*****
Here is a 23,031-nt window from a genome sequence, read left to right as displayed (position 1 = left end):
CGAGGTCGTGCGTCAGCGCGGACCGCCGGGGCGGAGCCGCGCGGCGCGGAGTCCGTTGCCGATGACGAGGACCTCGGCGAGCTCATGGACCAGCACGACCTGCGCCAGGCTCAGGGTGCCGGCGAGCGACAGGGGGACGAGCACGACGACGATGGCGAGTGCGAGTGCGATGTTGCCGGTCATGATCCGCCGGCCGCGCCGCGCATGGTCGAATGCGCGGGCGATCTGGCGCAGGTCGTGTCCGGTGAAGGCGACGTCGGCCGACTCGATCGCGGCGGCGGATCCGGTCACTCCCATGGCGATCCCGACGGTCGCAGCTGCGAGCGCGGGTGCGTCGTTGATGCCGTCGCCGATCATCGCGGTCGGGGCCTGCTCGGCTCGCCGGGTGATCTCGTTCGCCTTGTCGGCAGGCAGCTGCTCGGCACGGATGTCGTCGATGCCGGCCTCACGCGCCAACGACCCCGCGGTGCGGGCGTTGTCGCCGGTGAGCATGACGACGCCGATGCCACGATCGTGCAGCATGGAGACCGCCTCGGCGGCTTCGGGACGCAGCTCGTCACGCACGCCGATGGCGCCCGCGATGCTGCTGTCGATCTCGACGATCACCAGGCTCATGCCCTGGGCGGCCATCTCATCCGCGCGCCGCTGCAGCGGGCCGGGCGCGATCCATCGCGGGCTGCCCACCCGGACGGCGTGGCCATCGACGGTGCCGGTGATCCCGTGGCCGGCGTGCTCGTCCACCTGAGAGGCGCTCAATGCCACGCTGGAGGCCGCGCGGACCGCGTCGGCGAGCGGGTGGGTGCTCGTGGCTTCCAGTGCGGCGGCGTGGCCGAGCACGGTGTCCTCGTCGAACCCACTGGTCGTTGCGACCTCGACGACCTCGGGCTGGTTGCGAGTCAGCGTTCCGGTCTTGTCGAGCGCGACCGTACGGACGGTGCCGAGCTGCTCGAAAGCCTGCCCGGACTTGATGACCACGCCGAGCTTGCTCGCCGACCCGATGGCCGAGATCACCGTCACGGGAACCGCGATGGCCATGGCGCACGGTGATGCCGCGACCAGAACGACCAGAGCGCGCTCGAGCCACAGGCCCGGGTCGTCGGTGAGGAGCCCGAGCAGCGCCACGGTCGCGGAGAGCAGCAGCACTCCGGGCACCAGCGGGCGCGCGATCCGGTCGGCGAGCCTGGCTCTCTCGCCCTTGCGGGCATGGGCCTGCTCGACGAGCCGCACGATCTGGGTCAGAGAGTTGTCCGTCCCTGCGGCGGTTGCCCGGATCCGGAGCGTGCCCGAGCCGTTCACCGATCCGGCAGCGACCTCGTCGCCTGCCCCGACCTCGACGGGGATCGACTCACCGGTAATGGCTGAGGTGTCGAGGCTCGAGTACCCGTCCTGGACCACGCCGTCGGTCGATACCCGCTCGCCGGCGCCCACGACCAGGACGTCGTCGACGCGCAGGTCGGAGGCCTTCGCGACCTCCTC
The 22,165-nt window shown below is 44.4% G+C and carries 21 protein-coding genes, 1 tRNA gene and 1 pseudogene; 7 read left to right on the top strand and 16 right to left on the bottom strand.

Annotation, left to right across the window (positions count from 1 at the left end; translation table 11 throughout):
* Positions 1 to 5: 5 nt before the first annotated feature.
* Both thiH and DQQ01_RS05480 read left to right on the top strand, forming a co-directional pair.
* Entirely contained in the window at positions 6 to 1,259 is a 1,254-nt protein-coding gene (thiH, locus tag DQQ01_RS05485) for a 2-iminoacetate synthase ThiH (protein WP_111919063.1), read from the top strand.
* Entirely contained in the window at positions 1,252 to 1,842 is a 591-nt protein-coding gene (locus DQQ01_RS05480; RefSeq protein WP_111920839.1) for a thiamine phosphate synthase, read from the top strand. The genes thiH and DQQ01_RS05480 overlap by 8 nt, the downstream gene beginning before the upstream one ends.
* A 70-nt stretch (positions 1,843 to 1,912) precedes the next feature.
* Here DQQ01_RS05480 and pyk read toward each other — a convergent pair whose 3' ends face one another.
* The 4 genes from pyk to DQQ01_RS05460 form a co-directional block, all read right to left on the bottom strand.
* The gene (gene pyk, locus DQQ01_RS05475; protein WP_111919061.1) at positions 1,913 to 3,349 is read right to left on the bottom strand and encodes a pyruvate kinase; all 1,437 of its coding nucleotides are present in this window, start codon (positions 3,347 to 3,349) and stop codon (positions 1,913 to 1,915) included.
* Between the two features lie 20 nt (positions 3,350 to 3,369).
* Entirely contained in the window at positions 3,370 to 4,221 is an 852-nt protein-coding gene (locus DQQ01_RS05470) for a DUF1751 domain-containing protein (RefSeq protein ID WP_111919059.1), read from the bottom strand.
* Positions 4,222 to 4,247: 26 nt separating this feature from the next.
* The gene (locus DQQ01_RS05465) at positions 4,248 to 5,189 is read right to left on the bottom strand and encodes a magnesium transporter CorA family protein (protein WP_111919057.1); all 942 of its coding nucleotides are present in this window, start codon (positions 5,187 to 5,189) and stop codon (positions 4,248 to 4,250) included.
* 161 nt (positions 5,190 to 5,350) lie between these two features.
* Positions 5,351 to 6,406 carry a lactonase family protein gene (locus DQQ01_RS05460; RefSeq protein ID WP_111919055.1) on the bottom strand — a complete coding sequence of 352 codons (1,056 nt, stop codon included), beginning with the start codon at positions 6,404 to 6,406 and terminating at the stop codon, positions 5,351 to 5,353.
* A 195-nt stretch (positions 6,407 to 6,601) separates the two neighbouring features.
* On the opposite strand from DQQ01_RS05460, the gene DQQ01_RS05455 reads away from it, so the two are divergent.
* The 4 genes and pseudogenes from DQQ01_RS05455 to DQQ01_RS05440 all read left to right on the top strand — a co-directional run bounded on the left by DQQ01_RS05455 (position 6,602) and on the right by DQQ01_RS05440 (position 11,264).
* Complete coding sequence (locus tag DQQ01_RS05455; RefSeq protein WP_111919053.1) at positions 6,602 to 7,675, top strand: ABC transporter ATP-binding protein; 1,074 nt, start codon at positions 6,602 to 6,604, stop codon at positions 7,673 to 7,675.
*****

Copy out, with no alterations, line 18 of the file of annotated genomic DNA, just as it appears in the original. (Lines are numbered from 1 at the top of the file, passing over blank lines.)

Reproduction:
* Positions 5,351 to 6,406 carry a lactonase family protein gene (locus DQQ01_RS05460; RefSeq protein ID WP_111919055.1) on the bottom strand — a complete coding sequence of 352 codons (1,056 nt, stop codon included), beginning with the start codon at positions 6,404 to 6,406 and terminating at the stop codon, positions 5,351 to 5,353.